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Week 3 NFL preview


Tennessee Titans at New York Giants

In 2009, Eli Manning was about half as effective per DVOA when rushed by five or more defenders, and his yards per play went from 7.2 to 5.7. This reflected his performance against the Colts last week -- Manning lost two fumbles, was sacked four times, hit six more times, and was hurried all through the game. The bad news for Manning is that through the first two games of the season, only the Green Bay Packers (19.23%) have a higher defensive sacks per pass attempt percentage than the Titans' 14.81 percent. The Colts, by the way, rank third at 14.63 percent, due in large part to their efforts against Mr. Manning the Younger.

Pittsburgh Steelers at Tampa Bay Buccaneers

The Steelers have the NFL's best defense by just about any statistical measure you'd care to use. They blow away every other defense in our DVOA metrics against the run, but they're no picnic against the pass, either. They're also +6 in takeaway ratio, which leads the league. The Buccaneers are +4, which is nice, but we may see a one-game end to the surprisingly solid play of second-year quarterback Josh Freeman. Freeman leads the league in average pass length at 12.17, and he's fourth in "air yards" (passing yards from quarterback to receiver without yardage after the catch), but the Steelers allow just 5.43 passing yards per play, which ranks seventh in the NFL.

Cincinnati Bengals at Carolina Panthers

How bad has the Panthers' offense been? Through two games, Carolina has amassed an Offensive Passing DVOA of -78.7%, which means that Carolina's quarterbacks and receivers have produced at an opponent-adjusted rate of almost 80 percent below league average. Before he was benched in favor of rookie Jimmy Clausen, quarterback Matt Moore had the league's worst DVOA among quarterbacks with at least 15 passing attempts through the first two games of the season. He managed two fumbles, four interceptions, and a 40.8% catch rate in 58 passes. Clausen probably won't be much better in an offense that has managed to be opponent-indifferent -- it almost doesn't matter who they're facing at this point.

Cleveland Browns at Baltimore Ravens

Speaking of bad quarterbacks, how did Joe Flacco get in here? Baltimore's alleged Next Great Hope was, by Football Outsiders' metrics, the worst quarterback in the NFL in Week 2. The four picks were bad enough, but what's more worrisome are the mechanical failures and the abysmal completion percentage. Of the passes Flacco has thrown through two games, only 48.1 percent have found the hands of his receivers in a productive fashion. At this rate, he'll have a higher catch rate to the defenses he faces. Baltimore is also one of three teams that haven't picked off an enemy pass to date, though we're assuming the Ravens have picked off an unusual percentage in practice.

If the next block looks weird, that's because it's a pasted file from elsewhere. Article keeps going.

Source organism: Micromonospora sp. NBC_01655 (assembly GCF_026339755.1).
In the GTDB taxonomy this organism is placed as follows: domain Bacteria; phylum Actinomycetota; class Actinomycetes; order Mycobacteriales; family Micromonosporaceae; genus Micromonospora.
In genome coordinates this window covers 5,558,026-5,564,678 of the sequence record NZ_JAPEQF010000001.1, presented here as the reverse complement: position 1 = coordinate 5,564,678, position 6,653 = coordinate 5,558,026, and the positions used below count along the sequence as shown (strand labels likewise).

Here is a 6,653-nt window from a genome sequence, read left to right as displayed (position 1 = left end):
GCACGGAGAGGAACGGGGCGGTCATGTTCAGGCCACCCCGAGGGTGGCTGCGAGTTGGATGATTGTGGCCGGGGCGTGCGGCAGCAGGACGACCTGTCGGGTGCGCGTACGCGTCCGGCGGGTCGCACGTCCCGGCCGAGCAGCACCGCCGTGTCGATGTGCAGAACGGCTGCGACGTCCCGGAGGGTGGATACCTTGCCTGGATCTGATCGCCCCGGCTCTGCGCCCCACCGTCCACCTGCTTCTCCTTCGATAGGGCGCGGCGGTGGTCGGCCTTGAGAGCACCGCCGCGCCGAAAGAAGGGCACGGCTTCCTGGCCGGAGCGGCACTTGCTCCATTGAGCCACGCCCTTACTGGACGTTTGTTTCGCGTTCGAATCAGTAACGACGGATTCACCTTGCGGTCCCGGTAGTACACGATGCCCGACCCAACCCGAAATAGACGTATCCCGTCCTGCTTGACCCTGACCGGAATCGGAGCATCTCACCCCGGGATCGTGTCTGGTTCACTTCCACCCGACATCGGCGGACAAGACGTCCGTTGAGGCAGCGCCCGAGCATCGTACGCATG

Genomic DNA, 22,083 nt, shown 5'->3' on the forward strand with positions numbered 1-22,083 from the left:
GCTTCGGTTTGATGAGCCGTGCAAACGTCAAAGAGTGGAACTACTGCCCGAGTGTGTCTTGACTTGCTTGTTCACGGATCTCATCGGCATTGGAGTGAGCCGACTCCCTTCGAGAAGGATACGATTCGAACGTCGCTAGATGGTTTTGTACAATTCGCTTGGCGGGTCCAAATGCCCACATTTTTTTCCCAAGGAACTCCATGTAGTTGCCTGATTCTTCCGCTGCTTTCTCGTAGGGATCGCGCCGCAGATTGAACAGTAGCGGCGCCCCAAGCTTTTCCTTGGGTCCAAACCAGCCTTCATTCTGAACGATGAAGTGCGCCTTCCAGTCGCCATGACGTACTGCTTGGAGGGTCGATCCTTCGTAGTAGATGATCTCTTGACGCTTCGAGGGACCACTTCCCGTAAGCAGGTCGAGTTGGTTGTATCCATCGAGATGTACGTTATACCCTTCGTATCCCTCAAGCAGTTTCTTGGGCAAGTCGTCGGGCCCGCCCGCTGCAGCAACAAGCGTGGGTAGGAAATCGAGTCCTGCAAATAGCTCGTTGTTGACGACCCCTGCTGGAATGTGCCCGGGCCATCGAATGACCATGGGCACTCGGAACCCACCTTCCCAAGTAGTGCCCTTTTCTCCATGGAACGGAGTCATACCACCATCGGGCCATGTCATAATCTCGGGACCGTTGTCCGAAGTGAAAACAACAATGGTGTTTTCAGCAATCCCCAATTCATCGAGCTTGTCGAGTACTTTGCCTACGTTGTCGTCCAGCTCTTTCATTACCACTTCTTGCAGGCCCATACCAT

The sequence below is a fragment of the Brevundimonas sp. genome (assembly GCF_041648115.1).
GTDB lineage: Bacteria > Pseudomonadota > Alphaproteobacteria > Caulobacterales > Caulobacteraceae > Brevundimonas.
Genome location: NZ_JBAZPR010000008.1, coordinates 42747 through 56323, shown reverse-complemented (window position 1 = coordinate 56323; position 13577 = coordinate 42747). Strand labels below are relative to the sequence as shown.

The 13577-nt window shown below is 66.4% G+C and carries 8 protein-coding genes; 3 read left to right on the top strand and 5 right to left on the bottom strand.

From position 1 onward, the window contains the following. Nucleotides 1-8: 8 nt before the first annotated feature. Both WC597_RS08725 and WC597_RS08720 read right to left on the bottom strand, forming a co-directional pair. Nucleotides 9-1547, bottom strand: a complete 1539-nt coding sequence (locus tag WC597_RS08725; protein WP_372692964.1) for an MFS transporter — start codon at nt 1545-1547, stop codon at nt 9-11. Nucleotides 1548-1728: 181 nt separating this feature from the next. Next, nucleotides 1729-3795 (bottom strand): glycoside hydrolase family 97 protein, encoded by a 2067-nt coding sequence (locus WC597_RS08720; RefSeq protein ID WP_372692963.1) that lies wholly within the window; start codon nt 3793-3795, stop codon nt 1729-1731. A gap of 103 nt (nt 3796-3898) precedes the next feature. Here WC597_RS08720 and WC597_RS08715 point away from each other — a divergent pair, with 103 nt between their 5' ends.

Dallas Cowboys at Houston Texans

When you spend about $30 million guaranteed in the 2010 season alone on your top three wide receivers, you have an All-Pro tight end who's one of the best in the game, an you have three running backs with different and valuable talents, putting a piecemeal offensive line in front of all that flash is like putting 1,000 gold bars in your backyard, unguarded, with a handwritten sign that reads, "Fort Knox -- Do Not Steal!" But that's what the Cowboys have done. That line has managed five holding and five false start calls in just two weeks, which takes away the luster of the team's top ranking in Adjusted Sack Rate. The Texans have no such issues with their line --with new and creative ways to employ power zone blocking, they rank first in Adjusted Line Yards through two games.

San Francisco 49ers at Kansas City Chiefs

The Chiefs are decidedly average in Offensive and Defensive DVOA, but as it stands now, they have the NFL's most efficient special teams unit. They've put up this ranking by amassing a ridiculous amount of punt return value. That's what averaging 83.0 return yards per game (almost twice as much as second-place Seattle at 49.5) will do. But sample size alerts loom large early in the season -- when you take away Dexter McCluster's 94-yard touchdown against the Chargers in Week 1, Kansas City has averaged just nine yards per punt return.

Detroit Lions at Minnesota Vikings

You'd expect the Lions to start the season 0-2; Minnesota's equally winless standing through two games is a bit more of a surprise. The real shock is how Detroit has managed more efficiency than the Vikings in so many categories. The Lions rank slightly ahead in Offensive, Defensive, and Special Teams DVOA. Where the Lions' draft and free agency strategy has really paid off is on the defensive line; the team ranks in the top 10 in many of our Defensive Adjusted Line stats, and second in the league behind the Packers in Adjusted Sack Rate. The Vikings rank 20th in our pass protection metric, which could mean a very long day for Mr. Favre.

Buffalo Bills at New England Patriots